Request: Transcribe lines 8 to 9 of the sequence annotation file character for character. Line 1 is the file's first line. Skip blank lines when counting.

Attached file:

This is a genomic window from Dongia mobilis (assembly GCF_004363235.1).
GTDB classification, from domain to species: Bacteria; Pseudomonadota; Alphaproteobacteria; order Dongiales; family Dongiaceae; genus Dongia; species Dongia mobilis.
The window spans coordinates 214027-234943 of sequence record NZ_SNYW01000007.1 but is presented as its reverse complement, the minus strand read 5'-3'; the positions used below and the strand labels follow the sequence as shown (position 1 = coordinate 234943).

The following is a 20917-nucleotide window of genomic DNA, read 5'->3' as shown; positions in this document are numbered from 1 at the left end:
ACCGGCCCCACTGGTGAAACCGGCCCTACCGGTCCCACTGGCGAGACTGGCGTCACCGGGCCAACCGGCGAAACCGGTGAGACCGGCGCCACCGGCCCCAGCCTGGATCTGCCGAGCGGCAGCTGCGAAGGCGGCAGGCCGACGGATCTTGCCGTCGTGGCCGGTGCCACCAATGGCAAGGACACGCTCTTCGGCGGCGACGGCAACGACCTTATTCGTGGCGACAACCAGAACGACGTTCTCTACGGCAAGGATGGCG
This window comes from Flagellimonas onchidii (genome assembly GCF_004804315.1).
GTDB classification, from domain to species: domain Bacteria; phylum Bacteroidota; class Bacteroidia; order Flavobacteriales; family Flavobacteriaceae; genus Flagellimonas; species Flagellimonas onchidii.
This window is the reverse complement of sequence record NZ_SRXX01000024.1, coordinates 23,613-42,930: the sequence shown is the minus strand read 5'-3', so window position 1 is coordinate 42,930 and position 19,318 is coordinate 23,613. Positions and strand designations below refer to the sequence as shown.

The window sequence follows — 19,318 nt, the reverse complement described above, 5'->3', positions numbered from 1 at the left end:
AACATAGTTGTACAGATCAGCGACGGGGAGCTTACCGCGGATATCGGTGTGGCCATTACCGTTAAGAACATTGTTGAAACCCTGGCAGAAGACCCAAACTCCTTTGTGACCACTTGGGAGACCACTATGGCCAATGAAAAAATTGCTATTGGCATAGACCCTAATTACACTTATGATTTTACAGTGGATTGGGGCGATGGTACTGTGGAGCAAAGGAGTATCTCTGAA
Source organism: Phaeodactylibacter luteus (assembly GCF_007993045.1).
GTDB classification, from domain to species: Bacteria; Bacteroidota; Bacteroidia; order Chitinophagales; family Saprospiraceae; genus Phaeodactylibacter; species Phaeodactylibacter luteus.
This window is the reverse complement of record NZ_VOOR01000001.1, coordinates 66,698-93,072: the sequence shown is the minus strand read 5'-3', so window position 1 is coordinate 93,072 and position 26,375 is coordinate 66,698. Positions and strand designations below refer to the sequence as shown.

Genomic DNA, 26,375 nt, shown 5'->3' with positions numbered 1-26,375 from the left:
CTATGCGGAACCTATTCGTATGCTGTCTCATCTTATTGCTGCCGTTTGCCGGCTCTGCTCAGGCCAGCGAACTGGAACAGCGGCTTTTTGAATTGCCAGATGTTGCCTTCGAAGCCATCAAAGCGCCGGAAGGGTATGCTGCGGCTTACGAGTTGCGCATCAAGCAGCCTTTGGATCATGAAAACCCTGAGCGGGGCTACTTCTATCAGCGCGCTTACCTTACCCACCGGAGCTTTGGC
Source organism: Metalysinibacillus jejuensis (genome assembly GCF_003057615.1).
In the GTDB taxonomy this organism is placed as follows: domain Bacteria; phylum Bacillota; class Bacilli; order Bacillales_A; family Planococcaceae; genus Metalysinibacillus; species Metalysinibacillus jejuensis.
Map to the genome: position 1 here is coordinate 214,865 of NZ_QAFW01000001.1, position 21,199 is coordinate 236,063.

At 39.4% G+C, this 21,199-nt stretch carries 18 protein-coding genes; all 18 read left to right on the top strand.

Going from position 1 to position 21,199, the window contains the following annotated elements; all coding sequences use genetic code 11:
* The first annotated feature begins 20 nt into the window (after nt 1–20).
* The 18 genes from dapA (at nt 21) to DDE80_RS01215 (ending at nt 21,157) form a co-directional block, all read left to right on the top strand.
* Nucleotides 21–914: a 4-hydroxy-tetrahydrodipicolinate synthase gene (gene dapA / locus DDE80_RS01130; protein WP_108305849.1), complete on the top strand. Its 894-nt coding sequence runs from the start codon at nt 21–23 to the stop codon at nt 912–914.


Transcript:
This window is the reverse complement of sequence record NZ_SRXX01000024.1, coordinates 23,613-42,930: the sequence shown is the minus strand read 5'-3', so window position 1 is coordinate 42,930 and position 19,318 is coordinate 23,613. Positions and strand designations below refer to the sequence as shown.

The window sequence follows — 19,318 nt, the reverse complement described above, 5'->3', positions numbered from 1 at the left end: